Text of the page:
I’ve mentioned this before earlier in this write-up, but Lazarus and rising from the dead is an important symbolic theme in Crime & Punishment. Near the end of the book, Raskolnikov has Sonia read the story of Lazarus to him, and we get to see Kang Yo Han rise from the dead in a truly spectacular way in The Devil Judge.
The scene where Kim Ga On says to Kang Yo Han, “I’ll go with you,” was everything to me because it represented one of the most beautiful things to me in the novel; Sonia’s complete devotion to Raskolnikov despite her unease over his criminal actions. When he goes to prison in Siberia at the end, she follows him there.
And finally one of the reasons this book will always stand out to me. Although this is a book about crime and redemption, it is also about love, no matter how subtle that love was. In the end, Sonia and Raskolnikov face each other the same way Ga On and Yo Han do in The Devil Judge. In the book it is written like this:
So, all in all, The Devil Judge gave me the romance and redemptive journey I loved so much in the book, a romance that left me feeling both empty and full. The love expressed in Crime & Punishment and The Devil Judge is equally deep. I found this to be a love story between Ga On and Yo Han, one where they surprised each other and fell in love in an unexpected way. Like the awkward way Raskolnikov and Sonia first are with each other in Crime and Punishment when he admits her into his apartment to the way Raskolnikov provokes her to gauge her reactions to the end when they walk a similar path. The same goes for Yo Han and Ga On.
It’s also easy to see why the name Yo Han is the official Korean equivalent of the Biblical name John. And that Ga On means “middle” or “center,” representing fairness and reliability.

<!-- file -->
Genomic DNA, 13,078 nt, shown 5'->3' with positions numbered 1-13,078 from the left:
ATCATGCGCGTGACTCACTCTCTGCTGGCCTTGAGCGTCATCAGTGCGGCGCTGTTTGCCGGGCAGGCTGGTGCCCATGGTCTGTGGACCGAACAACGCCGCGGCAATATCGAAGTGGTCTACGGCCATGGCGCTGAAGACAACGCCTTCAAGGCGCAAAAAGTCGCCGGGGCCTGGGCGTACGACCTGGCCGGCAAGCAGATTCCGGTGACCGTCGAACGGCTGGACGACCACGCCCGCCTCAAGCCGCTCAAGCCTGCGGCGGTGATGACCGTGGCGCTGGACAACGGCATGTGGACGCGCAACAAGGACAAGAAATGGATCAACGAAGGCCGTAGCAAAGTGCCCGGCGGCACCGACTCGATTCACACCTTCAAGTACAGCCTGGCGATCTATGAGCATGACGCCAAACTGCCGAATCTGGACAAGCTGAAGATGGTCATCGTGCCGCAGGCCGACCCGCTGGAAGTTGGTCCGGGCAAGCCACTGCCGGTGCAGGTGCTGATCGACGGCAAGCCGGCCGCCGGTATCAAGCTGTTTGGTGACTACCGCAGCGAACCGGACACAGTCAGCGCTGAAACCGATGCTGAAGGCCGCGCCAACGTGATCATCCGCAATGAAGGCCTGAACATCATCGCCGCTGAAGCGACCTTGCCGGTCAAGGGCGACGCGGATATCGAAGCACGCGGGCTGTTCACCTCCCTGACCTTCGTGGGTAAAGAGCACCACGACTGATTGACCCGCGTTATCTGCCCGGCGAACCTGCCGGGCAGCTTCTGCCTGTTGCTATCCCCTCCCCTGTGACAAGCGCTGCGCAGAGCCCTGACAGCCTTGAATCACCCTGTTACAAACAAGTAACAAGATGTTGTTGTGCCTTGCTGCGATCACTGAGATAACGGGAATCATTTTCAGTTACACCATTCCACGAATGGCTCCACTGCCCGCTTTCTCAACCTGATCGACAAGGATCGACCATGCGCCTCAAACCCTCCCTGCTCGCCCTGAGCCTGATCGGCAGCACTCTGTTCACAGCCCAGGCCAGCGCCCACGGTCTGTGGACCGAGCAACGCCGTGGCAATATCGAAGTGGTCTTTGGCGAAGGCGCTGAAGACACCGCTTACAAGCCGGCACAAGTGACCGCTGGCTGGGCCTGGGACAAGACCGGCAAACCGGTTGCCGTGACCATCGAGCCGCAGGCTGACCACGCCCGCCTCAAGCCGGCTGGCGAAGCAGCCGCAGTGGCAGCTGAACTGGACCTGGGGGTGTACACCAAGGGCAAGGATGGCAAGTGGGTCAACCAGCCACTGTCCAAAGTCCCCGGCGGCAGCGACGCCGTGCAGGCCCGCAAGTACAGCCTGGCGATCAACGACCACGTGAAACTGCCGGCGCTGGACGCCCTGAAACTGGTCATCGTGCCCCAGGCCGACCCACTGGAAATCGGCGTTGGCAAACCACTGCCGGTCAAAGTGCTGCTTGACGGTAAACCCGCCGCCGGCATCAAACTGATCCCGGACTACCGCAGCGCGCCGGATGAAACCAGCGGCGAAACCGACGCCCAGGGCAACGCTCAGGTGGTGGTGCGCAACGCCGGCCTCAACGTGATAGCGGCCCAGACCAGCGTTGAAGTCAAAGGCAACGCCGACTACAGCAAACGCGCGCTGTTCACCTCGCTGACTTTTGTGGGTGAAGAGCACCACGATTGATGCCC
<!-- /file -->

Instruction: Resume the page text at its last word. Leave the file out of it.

“What have you done—what have you done to yourself!” she said in despair, and, jumping up, she flung herself on his neck, threw her arms round him, and held him tight.Sonia to Raskolnikov, Crime & Punishment
In the end, Sonia is aware of both Raskolnikov’s crimes and his ideologies. But she doesn’t turn away from him despite this. She embraces him.
In the larger scheme of things, Yo Han is not a hero. He’s not meant to be seen as one. He’s a victim and a criminal with a purpose. It’s important to remember that Dostoyevsky saw the cruelty of poverty firsthand and served time in Siberia. He wrote a very layered novel about crime and punishment seen from the eyes of the damned, from the eyes of a man who questioned God and then found him again. It’s also a love story between a prostitute who sacrificed her body to help support her family (Sonia) and a murderer (Raskolnikov), two suffering people who find solace in each other. Thank you, The Devil Judge, for bringing one of my favorite love stories to life in a very Dostoevsky versus Nietzsche, only to find love kind of way.